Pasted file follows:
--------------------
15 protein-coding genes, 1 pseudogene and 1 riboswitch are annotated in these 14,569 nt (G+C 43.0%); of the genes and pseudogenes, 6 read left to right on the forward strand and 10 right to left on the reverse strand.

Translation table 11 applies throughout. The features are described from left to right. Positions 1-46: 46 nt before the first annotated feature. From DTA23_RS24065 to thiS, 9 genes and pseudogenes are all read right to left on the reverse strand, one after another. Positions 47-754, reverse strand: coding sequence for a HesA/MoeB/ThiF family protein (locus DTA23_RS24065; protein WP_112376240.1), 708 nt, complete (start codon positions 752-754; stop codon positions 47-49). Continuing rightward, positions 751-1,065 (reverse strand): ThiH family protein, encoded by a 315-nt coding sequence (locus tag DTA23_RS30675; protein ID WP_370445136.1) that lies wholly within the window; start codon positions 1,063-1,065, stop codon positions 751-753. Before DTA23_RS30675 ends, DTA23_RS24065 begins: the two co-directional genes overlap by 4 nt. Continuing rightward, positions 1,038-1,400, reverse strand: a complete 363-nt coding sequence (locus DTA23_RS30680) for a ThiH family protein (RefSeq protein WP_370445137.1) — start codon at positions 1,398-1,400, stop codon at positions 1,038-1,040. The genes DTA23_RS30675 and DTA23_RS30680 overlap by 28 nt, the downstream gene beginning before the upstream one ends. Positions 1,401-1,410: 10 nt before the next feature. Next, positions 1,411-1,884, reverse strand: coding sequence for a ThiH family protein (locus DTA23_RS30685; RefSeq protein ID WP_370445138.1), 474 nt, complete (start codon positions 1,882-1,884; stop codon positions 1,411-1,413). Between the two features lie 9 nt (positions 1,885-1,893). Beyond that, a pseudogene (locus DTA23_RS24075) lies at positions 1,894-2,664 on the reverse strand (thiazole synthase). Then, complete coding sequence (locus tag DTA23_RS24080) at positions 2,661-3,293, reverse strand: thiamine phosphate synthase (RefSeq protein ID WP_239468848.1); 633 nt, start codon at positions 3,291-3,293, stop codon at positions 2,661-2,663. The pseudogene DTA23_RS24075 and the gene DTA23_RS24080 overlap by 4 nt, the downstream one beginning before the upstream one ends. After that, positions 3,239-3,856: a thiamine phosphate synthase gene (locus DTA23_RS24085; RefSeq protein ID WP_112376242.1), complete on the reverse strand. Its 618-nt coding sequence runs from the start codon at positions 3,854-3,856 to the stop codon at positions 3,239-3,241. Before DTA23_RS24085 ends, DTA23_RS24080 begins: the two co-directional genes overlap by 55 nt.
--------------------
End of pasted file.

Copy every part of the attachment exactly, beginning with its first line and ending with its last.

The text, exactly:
15 protein-coding genes, 1 pseudogene and 1 riboswitch are annotated in these 14,569 nt (G+C 43.0%); of the genes and pseudogenes, 6 read left to right on the forward strand and 10 right to left on the reverse strand.

Translation table 11 applies throughout. The features are described from left to right. Positions 1-46: 46 nt before the first annotated feature. From DTA23_RS24065 to thiS, 9 genes and pseudogenes are all read right to left on the reverse strand, one after another. Positions 47-754, reverse strand: coding sequence for a HesA/MoeB/ThiF family protein (locus DTA23_RS24065; protein WP_112376240.1), 708 nt, complete (start codon positions 752-754; stop codon positions 47-49). Continuing rightward, positions 751-1,065 (reverse strand): ThiH family protein, encoded by a 315-nt coding sequence (locus tag DTA23_RS30675; protein ID WP_370445136.1) that lies wholly within the window; start codon positions 1,063-1,065, stop codon positions 751-753. Before DTA23_RS30675 ends, DTA23_RS24065 begins: the two co-directional genes overlap by 4 nt. Continuing rightward, positions 1,038-1,400, reverse strand: a complete 363-nt coding sequence (locus DTA23_RS30680) for a ThiH family protein (RefSeq protein WP_370445137.1) — start codon at positions 1,398-1,400, stop codon at positions 1,038-1,040. The genes DTA23_RS30675 and DTA23_RS30680 overlap by 28 nt, the downstream gene beginning before the upstream one ends. Positions 1,401-1,410: 10 nt before the next feature. Next, positions 1,411-1,884, reverse strand: coding sequence for a ThiH family protein (locus DTA23_RS30685; RefSeq protein ID WP_370445138.1), 474 nt, complete (start codon positions 1,882-1,884; stop codon positions 1,411-1,413). Between the two features lie 9 nt (positions 1,885-1,893). Beyond that, a pseudogene (locus DTA23_RS24075) lies at positions 1,894-2,664 on the reverse strand (thiazole synthase). Then, complete coding sequence (locus tag DTA23_RS24080) at positions 2,661-3,293, reverse strand: thiamine phosphate synthase (RefSeq protein ID WP_239468848.1); 633 nt, start codon at positions 3,291-3,293, stop codon at positions 2,661-2,663. The pseudogene DTA23_RS24075 and the gene DTA23_RS24080 overlap by 4 nt, the downstream one beginning before the upstream one ends. After that, positions 3,239-3,856: a thiamine phosphate synthase gene (locus DTA23_RS24085; RefSeq protein ID WP_112376242.1), complete on the reverse strand. Its 618-nt coding sequence runs from the start codon at positions 3,854-3,856 to the stop codon at positions 3,239-3,241. Before DTA23_RS24085 ends, DTA23_RS24080 begins: the two co-directional genes overlap by 55 nt.